This article was written by Rosalind Cummings-Yeates and originally appeared in the December 2015 edition of Illinois Entertainer.
Chicago is a world class city with a wealth of culture. Millions of tourists pour in to experience the food, the history, the architecture and the music. The music is a key component. Chicago boasts a handful of clubs to hear jazz and blues but most of the historic spots are gone. Visitors can go to a venue to hear live blues but where will they learn about it? The original Maxwell Street Market, with its sidewalks steeped in history, open air vendors and live blues performers, no longer exists. Muddy Waters’ house stands vacant and dilapidated. Legendary blues joints like Theresa’s Lounge, Silvio’s and The Checkerboard Lounge are no more. For years, Chicago has suffered through the embarrassment of not having a museum dedicated to its significant heritage as the Home of the Blues.
Finally, that will change with the opening of the Chicago Blues Experience, an interactive cultural venue that will feature high tech exhibits, memorabilia, live performance space, restaurants and a foundation dedicated to working with Chicago Public Schools and other groups. Projected to open in 2017 on Navy Pier, the facility will uncover the extensive cultural history and dynamic energy of blues and all of its elements.
“It’s all very serious business. The motivation is to put on a global scale the heritage of Chicago blues and all that it helped create,” said Lincoln “Chicago Beau” Beauchamp, cofounder of the Chicago Blues Experience and noted blues musician, publisher and writer. “Blues is more than music. If you’re going to dedicate a space to this culture, it can’t be done in a little house in Kenwood.”
The project aims much higher than the small scale that local blues initiatives have been typically relegated to. The estimated cost for the facility is $45 million and industry masterminds like Terry Stewart, who headed Cleveland’s Rock and Roll Hall of Fame and BRC Imagination Arts, the firm that designed the exhibits at the Lincoln Museum in Springfield, are all on board along with an impressive list of artists and advisers. It’s an exciting and long overdue institution that Chicago Beau has been working toward most of his life.
Growing up on the South Side and later the West Side of the city, Beau listened to the radio a lot and in 1959, decided that he would be a blues musician. “I heard ‘I Need Your Loving Everyday’ by Don Gardner and Dee Dee Ford and that was it for me. I was born to be a blues singer.” Beau started sneaking into the legendary 708 club on 47th St and heard everyone from Howlin’ Wolf and Muddy Waters to Big Mama Thornton and Little Walter. Billy Boy Arnold gave him harp lessons and Muddy Waters gave him his name, Chicago Beau. Deepening his musical connections, Beau’s father was an attorney who represented prominent musicians including Ahmad Jamal and Eddie Thomas. Beau played harp and sang in clubs for years, as well as in Ontario mining camps and in the streets of Montreal and Amsterdam. He officially started his career in 1969 at 20 years old, when Archie Shepp invited him to Paris to record on his album Blase.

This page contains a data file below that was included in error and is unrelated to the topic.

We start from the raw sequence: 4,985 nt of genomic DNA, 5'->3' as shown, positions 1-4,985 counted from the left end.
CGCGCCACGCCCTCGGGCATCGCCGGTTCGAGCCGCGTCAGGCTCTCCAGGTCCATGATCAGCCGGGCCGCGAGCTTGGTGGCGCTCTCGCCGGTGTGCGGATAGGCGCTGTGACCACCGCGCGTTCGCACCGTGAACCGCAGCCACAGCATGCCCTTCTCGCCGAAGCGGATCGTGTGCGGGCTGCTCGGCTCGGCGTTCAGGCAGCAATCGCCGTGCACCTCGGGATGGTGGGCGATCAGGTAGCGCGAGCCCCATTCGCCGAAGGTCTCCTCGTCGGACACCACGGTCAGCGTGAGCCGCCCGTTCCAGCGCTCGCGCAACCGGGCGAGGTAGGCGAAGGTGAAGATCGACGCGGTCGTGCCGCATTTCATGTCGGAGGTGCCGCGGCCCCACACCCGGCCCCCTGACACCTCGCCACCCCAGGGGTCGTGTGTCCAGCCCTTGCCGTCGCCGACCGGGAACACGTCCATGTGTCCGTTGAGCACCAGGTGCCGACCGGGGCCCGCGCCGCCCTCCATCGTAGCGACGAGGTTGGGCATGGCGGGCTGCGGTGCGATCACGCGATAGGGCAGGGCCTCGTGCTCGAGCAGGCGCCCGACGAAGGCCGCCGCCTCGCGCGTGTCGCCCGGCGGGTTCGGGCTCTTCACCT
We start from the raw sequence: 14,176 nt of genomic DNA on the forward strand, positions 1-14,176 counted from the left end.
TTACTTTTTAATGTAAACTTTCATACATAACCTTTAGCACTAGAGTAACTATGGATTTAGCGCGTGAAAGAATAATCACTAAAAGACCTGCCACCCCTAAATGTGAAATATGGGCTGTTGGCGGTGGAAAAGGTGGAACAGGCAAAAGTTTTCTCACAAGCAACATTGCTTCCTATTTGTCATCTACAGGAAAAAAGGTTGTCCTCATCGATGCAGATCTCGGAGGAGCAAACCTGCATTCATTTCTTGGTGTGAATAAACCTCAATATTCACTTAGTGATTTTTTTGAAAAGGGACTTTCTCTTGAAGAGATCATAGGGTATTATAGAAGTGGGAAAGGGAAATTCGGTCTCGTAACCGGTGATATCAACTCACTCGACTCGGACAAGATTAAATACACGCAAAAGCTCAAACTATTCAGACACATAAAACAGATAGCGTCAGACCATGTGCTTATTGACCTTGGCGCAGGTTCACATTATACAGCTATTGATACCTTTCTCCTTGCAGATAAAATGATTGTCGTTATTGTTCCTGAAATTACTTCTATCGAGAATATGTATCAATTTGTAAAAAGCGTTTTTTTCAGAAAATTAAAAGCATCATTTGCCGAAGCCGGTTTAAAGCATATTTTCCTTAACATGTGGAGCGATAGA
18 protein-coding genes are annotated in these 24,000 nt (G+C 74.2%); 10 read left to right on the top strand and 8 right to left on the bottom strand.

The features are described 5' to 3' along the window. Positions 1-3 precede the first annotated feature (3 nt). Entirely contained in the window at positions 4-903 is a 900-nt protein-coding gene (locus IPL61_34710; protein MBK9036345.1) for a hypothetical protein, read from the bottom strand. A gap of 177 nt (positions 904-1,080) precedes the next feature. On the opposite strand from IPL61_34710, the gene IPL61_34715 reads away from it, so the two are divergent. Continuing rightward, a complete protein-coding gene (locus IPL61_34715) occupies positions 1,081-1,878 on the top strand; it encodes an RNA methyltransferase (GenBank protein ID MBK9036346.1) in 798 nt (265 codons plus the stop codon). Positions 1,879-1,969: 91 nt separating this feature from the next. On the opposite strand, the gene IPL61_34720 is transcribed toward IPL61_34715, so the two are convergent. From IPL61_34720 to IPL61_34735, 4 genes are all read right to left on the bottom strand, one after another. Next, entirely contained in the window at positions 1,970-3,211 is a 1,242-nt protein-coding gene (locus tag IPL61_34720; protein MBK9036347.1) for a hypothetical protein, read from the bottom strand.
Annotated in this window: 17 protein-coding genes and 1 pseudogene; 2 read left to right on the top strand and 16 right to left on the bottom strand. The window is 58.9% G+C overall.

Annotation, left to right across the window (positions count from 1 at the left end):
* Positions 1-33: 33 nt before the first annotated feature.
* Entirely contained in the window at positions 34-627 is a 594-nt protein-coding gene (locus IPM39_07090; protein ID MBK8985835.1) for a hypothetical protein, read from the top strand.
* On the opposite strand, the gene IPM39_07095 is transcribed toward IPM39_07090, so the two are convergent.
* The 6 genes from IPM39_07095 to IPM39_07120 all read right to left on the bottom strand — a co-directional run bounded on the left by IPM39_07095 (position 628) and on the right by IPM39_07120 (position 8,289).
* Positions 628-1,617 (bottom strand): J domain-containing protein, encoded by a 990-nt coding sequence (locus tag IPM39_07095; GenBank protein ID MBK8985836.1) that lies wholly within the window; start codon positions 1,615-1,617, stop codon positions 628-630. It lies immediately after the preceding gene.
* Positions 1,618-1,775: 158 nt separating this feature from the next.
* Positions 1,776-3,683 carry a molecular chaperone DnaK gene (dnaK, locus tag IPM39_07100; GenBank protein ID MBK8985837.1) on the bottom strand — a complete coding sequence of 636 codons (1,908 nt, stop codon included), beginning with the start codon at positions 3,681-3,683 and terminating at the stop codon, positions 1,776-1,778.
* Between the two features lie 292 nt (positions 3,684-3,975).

“My dad had his law office right next to the Regal Theater on 47th St,” said Beau. “I would look out the window to see people lined up to see Ray Charles. Jitney cabs would be running up and down the street. Everything you could want in a community was there; 47th street was orgasmic. These cats making reference to it now don’t know what they’re talking about. I was there. That’s why I’m setting the record straight.”
That record will include how blues culture extends to a lived experience including movement, style and literature. The museum will illustrate how blues moved beyond the Mississippi Delta and spawned art forms around the globe. “The CBE will be a 21st century experience including West African, Senegambia, to Solomon Burke, from the Sounds of Philadelphia to New Orleans. All of these sounds come from the blues experience. It doesn’t have to be limited to 12 bars and approved by Chess Records to be considered blues. There’s a whole lot more to blues and that’s the story we’re telling with the CBE. Just like the Aztecs or the Tibetans, this culture has contributed to the world,” he explained.
Chicago Beau has performed for over 40 years, all over the world and with blues legends including Sunnyland Slim, Billy Boy Arnold, Johnny Shines and Willie Kent. He published the literary aspect of blues culture by founding Literati Internazionale publishing company (15 books, magazines and journals to date that have featured writers including Margaret Walker, Henry Miller and Amiri Baraka) and Chicago Blues Annual, a collection of the collector’s items, was published in 2010 as The Best of the Original Chicago Blues Annual by the University of Illinois Press. Beau’s lived blues experience will be translated to the CBE and help visitors feel and understand what blues culture is really about.
“We’re not competing, but if we can be compared to anybody, it will be the Louvre. That’s the scale we are looking at.” he said. “We will have multilingual translations, live music, film, theater, every aspect of the creative experience will be featured because the blues experience is one and the same. CBE and the foundation have a philosophy of inclusiveness,” he said. “It’s important to maintain a nobility of spirit and our institution represents that.”